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Chronicle Magazine Review: The Baffler, No. 74, Altered States

Submitted by Phillip Smith on (Issue #1215)

Our first-ever magazine review. This smart and scrappy rag has earned it.

Chronicle Magazine Review: The Baffler, No. 74, Altered States (June 2024,136 pp., $14 PB)

Writing about drugs and drug policy doesn't have to come from academic presses or book-length journalistic reportage. Maia Szalavitz writes consistently cogent and well-informed short pieces on various aspects of drug policy as a contributing opinion writer for The New York Times. And well-respected periodicals such as The Atlantic, Harper's, the New Republic, and the New Yorker, among others, have contributed invaluable article-length reporting on drug topics over the years.

And then there's The Baffler. Founded in 1988 by progressive journalists Thomas Frank (of "What's The Matter with Kansas?" fame) and Keith White, the feisty magazine has produced punchy social, cultural, and political reporting and smartly written analysis from the left side of the spectrum ever since. The rag has covered drug-related topics off and on from the beginning, but now it has produced an entire issue on the world of dope, and it's good, thought-provoking stuff.

Some of it is a bit on the esoteric side, as with "K-Pop: Our Forefathers Did Disassociatives," journalist Dan Piepenbring's examination of the current fascination with ketamine in light of the 19th Century use of ether and nitrous oxide and the never-ending pursuit of profound, but sadly fleeting, enlightenment. Likewise, writer and translator Dylan Levi King's "Sinopharmacology: Psychonauts with Chinese Characteristics," takes the reader on a tour of the Chinese recreational drug scene, a fascinating excursion through an alien land.

But some of it strikes closer to home, such as Baltimore writer and author Baynard Wood's examination of tensions between supporting organized labor and supporting moves toward social equity in Maryland's legal marijuana business. He also has a thing or two to say about working conditions in the "glamorous" cannabis industry in "High Expectations: Budding labor tensions in the cannabis industry."

And given the ongoing drug overdose crisis, it is no surprise that opioid policy generates two articles, with Chicago journalist Zachary Siegel taking on the framing of repeated "epidemics" in "Permanent Crisis: Myopic responses perpetuate the 'opioid epidemic,'" and finding much wanting. Meanwhile, author Ann Neumann makes the case that we continue to demonize opioid pain patients at the cost of much human suffering and indignity in "Pain and Suffering: Demonizing opioids has unintended consequences."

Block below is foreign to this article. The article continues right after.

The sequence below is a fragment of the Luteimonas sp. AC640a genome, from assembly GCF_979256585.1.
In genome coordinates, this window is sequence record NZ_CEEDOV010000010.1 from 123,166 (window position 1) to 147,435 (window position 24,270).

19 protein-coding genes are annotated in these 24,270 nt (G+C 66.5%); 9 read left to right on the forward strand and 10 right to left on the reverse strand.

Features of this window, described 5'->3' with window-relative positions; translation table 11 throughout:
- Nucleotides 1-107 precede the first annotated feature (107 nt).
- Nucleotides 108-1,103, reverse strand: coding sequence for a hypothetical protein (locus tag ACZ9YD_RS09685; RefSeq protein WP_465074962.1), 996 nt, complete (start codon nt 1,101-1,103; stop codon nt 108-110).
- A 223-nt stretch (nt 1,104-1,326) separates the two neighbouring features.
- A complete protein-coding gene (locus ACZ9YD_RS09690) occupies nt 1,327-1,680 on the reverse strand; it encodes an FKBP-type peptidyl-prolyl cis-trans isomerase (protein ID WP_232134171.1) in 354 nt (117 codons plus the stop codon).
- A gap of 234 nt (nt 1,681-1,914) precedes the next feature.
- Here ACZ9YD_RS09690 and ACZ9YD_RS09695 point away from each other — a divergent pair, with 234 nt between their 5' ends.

But wait, there's more: In "A Drug Against War: The Militarization of Ecstasy," Philadelphia writer John Semley examines the tensions and contradictions of attempting to bring psychedelic therapies to the public in concert with venture capitalists as he charts Lykos Therapeutics' (formerly known as the Multidisciplinary Association for Psychedelic Studies' Public Benefit Corporation) path to getting Ecstasy approved for PTSD treatment by the FDA. The article was published just before an FDA panel recommended rejecting the application, which adds a different tinge to it now. Semley also examines the ironies of military veterans becoming the spearhead of the push for therapeutic psychedelics, especially given the national security complex's history of attempting to use various substances for nefarious purposes.

And journalist, author, and CUNY professor Osvaldo Zavala does a brilliant skewering of the mythical collaboration between Hamas and the Sinaloa Cartel on tunnel construction techniques. A claim that rises up periodically from a former Israeli military officer who has a company peddling border security products, it is a compelling propaganda effort, bringing together two of contemporary America's scariest bogeymen. Zavala gleefully demolishes the claim and its ideological underpinnings in "Tunnel Vision: Notes from the Underground, from Sinaloa to Gaza."

And there's some bonus, non-drug material as well, including a piece on George Santos and the end times, another piece on the cultural history of McGruff the crime dog, and various poems scattered about, including "Ording a casket from Amazon Prime."

If you're a drug policy wonk and ever needed a reason to pick up The Baffler, this is it. Or if you're just a fan of good writing on contemporary culture, hey, another issue of The Baffler is on the newsstands now.

Permission to Reprint: This content is licensed under a modified Creative Commons Attribution license. Content of a purely educational nature in Drug War Chronicle appear courtesy of DRCNet Foundation, unless otherwise noted.

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